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Hamfat Asar

The creator’s Wikipedia page.

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A Scrap-Book for Homely Women Only

Harper’s Weekly – Mar 22, 1884

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Follies of the Madmen #477

Our cigarettes are enjoyed by problematical outcasts and outsiders.

Source of ad.

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Buried at the golf course

In 1989, a Canadian company tried to promote the idea of burying people at golf courses. They imagined that courses could add memorial walls made out of their patented “mod-urns” — hollow, cremain-filled building blocks that could be snapped together to make instant memorial walls.

A company rep argued that this could be “a potentially lucrative business for golf courses, who could pack in up to 50,000 new ‘members’ per acre.”

Ottawa Citizen – Sep 29, 1989

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Jigsaw Puzzles with Whimsy Pieces

In this pandemic era, jigsaw puzzles have seen increased popularity. But I was unaware of the tradition of “whimsy” pieces, components that exhibit naturalistic shapes. I encountered the notion in an old issue of LIFE magazine.

Then I found out there are modern makers. Here are a couple.

Maker.


Maker.

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Tuberosity Meter

In 1960, Thomas Scoville received a patent for a device for measuring tuberosity. He explained that the purpose of measuring tuberosity was to improve the fit of chairs:

the chief object of the present invention is to provide a novel apparatus which will provide a visual and instantaneous indication when a chair under test is properly dimensioned to fit any given person.

Even after looking up the meaning of the word ‘tuberosity’ in the dictionary, it took me a while to figure out what exactly Scoville’s device was measuring, and what it possibly had to do with chairs. Because the dictionary simply defined tuberosity as a ’rounded swelling.’ Some more googling revealed that Scoville must have been referring to the Ischial tuberosity, or ‘sitting bone’. As defined by wikipedia, this is:

a large swelling posteriorly on the superior ramus of the ischium. It marks the lateral boundary of the pelvic outlet. When sitting, the weight is frequently placed upon the ischial tuberosity. The gluteus maximus provides cover in the upright posture, but leaves it free in the seated position. The distance between a cyclist’s ischial tuberosities is one of the factors in the choice of a bicycle saddle.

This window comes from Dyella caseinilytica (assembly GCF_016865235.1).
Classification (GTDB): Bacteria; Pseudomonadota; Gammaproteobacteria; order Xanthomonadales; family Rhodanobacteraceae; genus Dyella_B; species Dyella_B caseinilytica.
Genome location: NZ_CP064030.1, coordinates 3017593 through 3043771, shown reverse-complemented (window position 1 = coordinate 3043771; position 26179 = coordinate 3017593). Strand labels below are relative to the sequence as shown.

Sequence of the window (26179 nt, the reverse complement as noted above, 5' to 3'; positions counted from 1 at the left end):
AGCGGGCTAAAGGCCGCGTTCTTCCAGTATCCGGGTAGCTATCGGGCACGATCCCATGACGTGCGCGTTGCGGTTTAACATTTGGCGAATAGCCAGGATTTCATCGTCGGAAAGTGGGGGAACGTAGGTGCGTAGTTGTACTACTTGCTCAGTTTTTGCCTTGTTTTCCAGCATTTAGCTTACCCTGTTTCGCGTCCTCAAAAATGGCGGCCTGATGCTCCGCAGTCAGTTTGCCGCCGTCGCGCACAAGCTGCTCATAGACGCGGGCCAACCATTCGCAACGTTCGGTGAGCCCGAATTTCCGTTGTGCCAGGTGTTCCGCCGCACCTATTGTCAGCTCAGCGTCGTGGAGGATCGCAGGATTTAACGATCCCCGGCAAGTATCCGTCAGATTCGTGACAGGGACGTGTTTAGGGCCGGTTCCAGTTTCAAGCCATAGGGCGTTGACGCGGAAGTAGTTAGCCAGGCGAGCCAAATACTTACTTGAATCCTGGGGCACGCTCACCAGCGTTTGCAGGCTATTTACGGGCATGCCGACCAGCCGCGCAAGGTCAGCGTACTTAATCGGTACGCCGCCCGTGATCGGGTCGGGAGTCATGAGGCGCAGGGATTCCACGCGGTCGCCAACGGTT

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Welcome Home!

More photos at this page.

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Keyboard Jeans

A product concept from Dutch design company Nieuwe Heren. The wireless, flexible keyboard sewn into the jeans was fully functional. However, the jeans could not be machine washed.

As far as I know, these remained a concept and never made it to market. But the company said that, if they were ever to sell these jeans, they’d price them at around £250 ($325).



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Las Pozas

When travel resumes, here’s a destination alluring to any WU-vie.

Read more on the creator here.

His Wikipedia entry.

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Lunar Striptease

Edited to stop short of bare bosoms.

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The postman who pretended to be paraplegic

Ian Moor had qualified to compete in the 1979 National Paraplegic Championships, in events such as table tennis and wheelchair discus. But when a picture of him ran in the Yorkshire Evening Press, people recognized him as their postman, who was fully capable of walking.

His deception revealed, Moor was kicked out of the Paraplegic Championships. But he never faced any criminal charges because he hadn’t benefitted financially from his deception in any way.

The Guardian – Aug 23, 1979

Los Angeles Times – Aug 23, 1979

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Clint Bolin, Rock Collector

Clint Bolin collected rocks. That, in itself, isn’t weird. However, Bolin made it weird by hoarding massive amounts of rocks of absolutely no value. He also collected chunks of concrete and slabs of cement.